This system thinking is relatively new to wastewater management (and much public decision-making). The fact that small communities are so much 'closer' to their surrounding natural environment means that it is likely to be relatively easy to introduce this concept into decisions about wastewater.

Ecosystem services are also an important concept in this document. The idea that the natural system provides 'services' to humans (eg, cleansing of water) that need to be protected is a major impetus for the increasing standards that are being applied to the discharge of wastes into the environment. All communities – but particularly smaller communities, which depend on the local environment more directly for their livelihood – must now think about this relationship. The loss of clean water can mean the loss of a marine farming industry, say, a loss of recreational waters, or the decline of tourism.

Linked to this is a greater scientific understanding of the whole nature of wastewater and its effect on these ecosystem services. It is not just a matter of managing the discharge of human wastes. Heavy metals and the impact of other organic material and chemicals must also be managed. This handbook tries to explain how different technical solutions will deal with particular adverse effects, and what this might mean when choosing technical options.

The 2002 New Zealand Waste Strategy, central government's plan for solid and liquid waste management (including wastewater), brings together much of this thinking and sets targets at the national level. This includes bringing all wastewater treatment systems up to standard by 2020. This might seem a long way off, but there are many examples of schemes taking 20 years to come to fruition, so you need to start planning now. Cutting down the amount of waste generated and discarded by the country is the long-term challenge that the Strategy is designed to meet, in an attempt to separate – or decouple – environmental pressures from economic growth.

Other targets in the Strategy deal with tradewastes, as well as sludges and the treatment and disposal of organic wastes. Obviously these targets have implications for smaller communities. This changing official context is another reason for the 'here and now' of the handbook.

But the emphasis is not just on physical systems and risks to ecosystem services, or hard economic effects. Perhaps one of the most profound changes in the last decade or so has been the greater legal and community recognition of the significance of the Treaty of Waitangi. This has forced communities to recognise and give a place to the cultural values of Māori, including the belief in a spiritual dimension to the world. This has a direct and immediate impact on wastewater management thinking. For New Zealanders this means a greater exploration and scrutiny of land-based wastewater treatment and re-entry systems (where the wastewater ends up), and a greater willingness to take a creative and innovative approach.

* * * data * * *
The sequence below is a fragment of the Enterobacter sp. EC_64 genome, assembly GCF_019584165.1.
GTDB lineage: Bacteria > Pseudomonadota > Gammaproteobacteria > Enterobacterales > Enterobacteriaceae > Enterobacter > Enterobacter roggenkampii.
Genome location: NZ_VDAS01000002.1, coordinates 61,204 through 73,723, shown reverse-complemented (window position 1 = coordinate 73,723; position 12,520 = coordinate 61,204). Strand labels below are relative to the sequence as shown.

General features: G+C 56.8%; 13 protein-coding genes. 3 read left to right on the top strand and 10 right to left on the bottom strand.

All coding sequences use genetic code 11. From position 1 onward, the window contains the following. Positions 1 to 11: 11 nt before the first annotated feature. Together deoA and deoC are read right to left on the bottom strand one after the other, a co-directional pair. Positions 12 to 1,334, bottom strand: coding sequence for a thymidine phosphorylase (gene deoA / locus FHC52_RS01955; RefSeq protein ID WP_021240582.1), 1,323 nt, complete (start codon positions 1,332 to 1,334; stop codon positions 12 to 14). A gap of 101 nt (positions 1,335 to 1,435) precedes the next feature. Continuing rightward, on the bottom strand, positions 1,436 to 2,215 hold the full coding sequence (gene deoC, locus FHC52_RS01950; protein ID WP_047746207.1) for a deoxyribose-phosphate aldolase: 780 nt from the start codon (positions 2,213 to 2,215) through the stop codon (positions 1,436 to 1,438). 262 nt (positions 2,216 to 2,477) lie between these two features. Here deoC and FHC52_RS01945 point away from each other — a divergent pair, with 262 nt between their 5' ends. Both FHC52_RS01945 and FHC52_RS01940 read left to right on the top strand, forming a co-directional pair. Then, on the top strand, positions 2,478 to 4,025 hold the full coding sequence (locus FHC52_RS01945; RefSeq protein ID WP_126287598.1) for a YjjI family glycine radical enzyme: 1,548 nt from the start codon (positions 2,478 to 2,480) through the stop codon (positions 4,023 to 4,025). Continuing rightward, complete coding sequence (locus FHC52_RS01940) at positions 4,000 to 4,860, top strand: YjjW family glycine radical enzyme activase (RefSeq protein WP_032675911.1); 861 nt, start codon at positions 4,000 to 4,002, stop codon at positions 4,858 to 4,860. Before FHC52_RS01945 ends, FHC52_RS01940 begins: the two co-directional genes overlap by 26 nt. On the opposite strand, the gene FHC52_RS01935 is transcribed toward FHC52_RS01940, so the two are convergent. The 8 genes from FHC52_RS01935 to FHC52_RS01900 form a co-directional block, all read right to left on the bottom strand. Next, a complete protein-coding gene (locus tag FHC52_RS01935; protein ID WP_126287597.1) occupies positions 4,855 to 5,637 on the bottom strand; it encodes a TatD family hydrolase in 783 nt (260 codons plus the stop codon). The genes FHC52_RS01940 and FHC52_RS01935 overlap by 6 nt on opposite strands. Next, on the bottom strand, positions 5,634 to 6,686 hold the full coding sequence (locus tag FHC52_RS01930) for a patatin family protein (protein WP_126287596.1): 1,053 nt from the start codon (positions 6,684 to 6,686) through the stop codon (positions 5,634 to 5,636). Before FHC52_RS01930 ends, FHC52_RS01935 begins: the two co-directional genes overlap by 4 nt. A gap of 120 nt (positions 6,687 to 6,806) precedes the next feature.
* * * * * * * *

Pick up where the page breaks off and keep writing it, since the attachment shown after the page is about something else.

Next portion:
Any community will have to take account of these Treaty of Waitangi-based issues, emerging case law around principles of the Treaty, and associated wastewater management issues. Helping people come to grips with this new responsibility in relation to wastewater is a major focus for this handbook. But the focus is also on the personal side of this developing area. Many small communities have a strong Māori, iwi and hapū presence. Protecting and building this wider relationship with the various groups must also be a concern as wastewater issues are confronted.

The increased recognition of Māori perspectives on the environment has also made it easier for the wider community to speak about and include other cultural perspectives on water and the environment. Increasingly, wastewater management must fit and accommodate people's desire to live within natural systems and to protect the beauty and wonder of the natural world. This means the design of systems must take account of impacts on the landscape, for example, and not just the need to solve public health issues.

There has also been a shift in thinking around formal decision-making processes used by local authorities. The Local Government Act (2002) requires local authorities to take a sustainable development approach. Section 125 requires a territorial authority to assess the provision of wastewater services within its district from time to time. An assessment may be included in the territorial authority's long-term council community plan, but if it is not, the territorial authority must adopt the assessment using the special consultative procedure.

This is important, because most communities will need to work with their local council on wastewater issues. There is increasing pressure on local authorities to work directly with communities and to encourage grass-roots involvement. This handbook reflects this by exploring possible community planning processes and looking at some case histories. It is important that people have the tools to help them negotiate and run community-based processes, since wastewater is one of the most important development issues a community will face.

All these changes have led to a greater range and choice of wastewater management systems, and this handbook aims to show the range now available.

This is not just an issue for smaller communities, though. In the end, the handbook can be used by any community – for 'greenfields' sites on the edge of towns, say, or for 'eco-villages', or perhaps even for older urban areas. We hope that it will be used as widely as possible. But in the end, the focus is on smaller communities, and on helping those communities drive their own wastewater decision-making.